Tim O'Brien, 2009
It was in the Society of Illustrators annuals that I first 'met' Tim O'Brien. I can't remember which image struck me first, but we've all seen them: the locomotive roaring across the ocean, the crazed young man doused in gasoline, the tiny elephant balanced on the tips of a human's fingers. Tim's meticulous skills and surprising concepts were impressive and slightly intimidating. But, as a young designer in children's publishing poring over those annuals, I knew I wanted to work with this artist, and I knew I wanted to meet the man who created this work.
In 1988, I commissioned Tim for the first time. It was a teen horror cover, something like a strangled teddy bear with a bloody dagger. This was not the genre Tim was meant for - he was doing jobs for Playboy
and other adult publishing clients. But I needed the excuse to work with Tim.
I worked through his rep for at least a year, speaking to the artist only occasionally on the phone, until we finally met at a business lunch in 1989. I was surprised to discover how young Tim was. In fact, we had graduated from art school the same year. His art seemed so much older. At that first meeting, we sat next to each other, talking intently for two hours. We were both intrigued.
After a handful of phone calls over a few months, I convinced Tim to go on a date with me. Our career trajectories moved on similar paths. While Tim continued to work with his regular clients, he was suddenly in demand with important news periodicals as well. Time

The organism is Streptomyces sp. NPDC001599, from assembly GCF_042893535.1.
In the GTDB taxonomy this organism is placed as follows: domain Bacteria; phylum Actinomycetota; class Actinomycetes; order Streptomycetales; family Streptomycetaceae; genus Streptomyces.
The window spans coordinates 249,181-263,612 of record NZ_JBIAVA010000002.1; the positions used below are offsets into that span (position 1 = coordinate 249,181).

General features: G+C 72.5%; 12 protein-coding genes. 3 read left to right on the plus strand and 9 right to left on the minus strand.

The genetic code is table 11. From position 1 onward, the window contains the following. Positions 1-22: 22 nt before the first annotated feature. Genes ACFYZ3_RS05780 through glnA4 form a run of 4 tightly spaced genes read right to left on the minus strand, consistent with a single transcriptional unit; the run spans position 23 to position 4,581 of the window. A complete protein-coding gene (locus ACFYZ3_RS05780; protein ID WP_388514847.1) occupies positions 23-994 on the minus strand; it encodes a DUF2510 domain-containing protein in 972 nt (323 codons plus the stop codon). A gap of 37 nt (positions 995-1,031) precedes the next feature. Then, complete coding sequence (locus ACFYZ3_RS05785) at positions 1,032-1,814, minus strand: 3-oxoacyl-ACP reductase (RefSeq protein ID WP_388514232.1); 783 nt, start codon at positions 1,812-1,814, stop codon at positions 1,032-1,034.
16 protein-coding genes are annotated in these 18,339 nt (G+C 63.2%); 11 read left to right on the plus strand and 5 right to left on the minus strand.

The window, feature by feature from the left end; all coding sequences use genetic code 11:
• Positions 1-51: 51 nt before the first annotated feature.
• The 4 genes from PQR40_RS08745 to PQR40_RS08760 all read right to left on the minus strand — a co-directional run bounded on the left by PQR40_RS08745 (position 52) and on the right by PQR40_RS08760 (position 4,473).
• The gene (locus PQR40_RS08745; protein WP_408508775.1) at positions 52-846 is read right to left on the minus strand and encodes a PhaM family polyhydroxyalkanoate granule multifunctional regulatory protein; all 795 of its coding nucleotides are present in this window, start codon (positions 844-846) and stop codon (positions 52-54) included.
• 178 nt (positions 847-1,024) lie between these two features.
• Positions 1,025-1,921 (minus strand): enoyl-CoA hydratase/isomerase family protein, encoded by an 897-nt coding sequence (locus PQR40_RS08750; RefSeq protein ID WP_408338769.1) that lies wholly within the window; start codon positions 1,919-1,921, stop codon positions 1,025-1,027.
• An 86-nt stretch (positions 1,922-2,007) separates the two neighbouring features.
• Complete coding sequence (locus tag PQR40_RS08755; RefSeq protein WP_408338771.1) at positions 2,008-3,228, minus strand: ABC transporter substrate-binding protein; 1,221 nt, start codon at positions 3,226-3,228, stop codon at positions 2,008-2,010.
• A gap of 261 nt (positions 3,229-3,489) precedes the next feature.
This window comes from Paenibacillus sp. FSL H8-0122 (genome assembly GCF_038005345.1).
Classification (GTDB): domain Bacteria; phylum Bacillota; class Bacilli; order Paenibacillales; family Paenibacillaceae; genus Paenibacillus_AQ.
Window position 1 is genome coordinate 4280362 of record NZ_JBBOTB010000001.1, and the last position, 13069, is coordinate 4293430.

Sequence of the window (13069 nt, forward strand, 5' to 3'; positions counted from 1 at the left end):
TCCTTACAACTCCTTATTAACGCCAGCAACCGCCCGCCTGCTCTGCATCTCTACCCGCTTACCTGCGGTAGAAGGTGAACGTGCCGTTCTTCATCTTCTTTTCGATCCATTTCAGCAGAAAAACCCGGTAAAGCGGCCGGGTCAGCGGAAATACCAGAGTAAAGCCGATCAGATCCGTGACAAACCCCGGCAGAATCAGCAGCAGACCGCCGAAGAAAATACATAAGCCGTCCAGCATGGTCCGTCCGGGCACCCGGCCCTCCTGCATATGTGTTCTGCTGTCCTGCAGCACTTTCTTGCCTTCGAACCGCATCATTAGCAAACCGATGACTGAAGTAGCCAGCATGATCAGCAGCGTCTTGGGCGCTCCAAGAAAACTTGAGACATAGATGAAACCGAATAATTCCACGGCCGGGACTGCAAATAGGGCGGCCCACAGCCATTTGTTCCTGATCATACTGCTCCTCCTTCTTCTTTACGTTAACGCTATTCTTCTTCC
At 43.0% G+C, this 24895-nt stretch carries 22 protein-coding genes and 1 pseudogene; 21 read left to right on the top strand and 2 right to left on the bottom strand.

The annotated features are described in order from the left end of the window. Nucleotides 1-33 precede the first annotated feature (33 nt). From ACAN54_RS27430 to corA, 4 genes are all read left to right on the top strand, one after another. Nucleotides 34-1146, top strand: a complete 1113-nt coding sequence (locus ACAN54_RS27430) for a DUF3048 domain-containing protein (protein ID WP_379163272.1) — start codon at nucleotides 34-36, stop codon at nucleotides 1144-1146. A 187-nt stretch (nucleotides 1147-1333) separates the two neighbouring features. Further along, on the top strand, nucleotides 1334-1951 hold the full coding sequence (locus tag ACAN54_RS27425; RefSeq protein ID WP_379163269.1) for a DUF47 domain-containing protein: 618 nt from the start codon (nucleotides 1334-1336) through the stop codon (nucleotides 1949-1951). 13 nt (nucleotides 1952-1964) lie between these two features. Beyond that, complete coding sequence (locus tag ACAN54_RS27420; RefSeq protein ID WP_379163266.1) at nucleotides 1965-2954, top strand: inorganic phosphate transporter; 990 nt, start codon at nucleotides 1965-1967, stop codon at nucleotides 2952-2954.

began to commission him. I continued to commission this "hot" artist on projects. Then our personal trajectories joined even more completely. We got married.
Tim has always impressed me with his ability to juggle illustration jobs, while making time to give to others. He was chairman of the Society of Illustrators Student Scholarship Competition, taught illustration at University of the Arts, and gave painting tips to his illustrator friends. Tim taught boxing at the YMCA four nights a week - for free! Tim's work has been in every SI annual for 22 years. And he has won medals. But one award he only dreamed
of receiving was the Hamilton King.
When he heard the announcement of his selection at the Editorial and Book opening of Illustrators 51, he was, to use an English term very appropriate for a boxer, gobsmacked
. As he walked up to the podium to speak, many of his friends and colleagues patted him on the back, saying that it was "long overdue," and "about time."
To be chosen for the Hamilton King award by this outstanding group of previous winners, is, I know, a great thrill for Tim. And although it is given in acknowledgment for one piece of art in particular, we know it comes to him as recognition, too, of his extensive body of work, and his great but humble contribution to the illustration profession. I can't think of a more deserving artist. And, as one of his many art directors, and as his wife, I can say: Well, of course!
Congratulations, Timmy. Elizabeth Parisi
Executive Art Director, Trade Hard covers Scholastic Inc.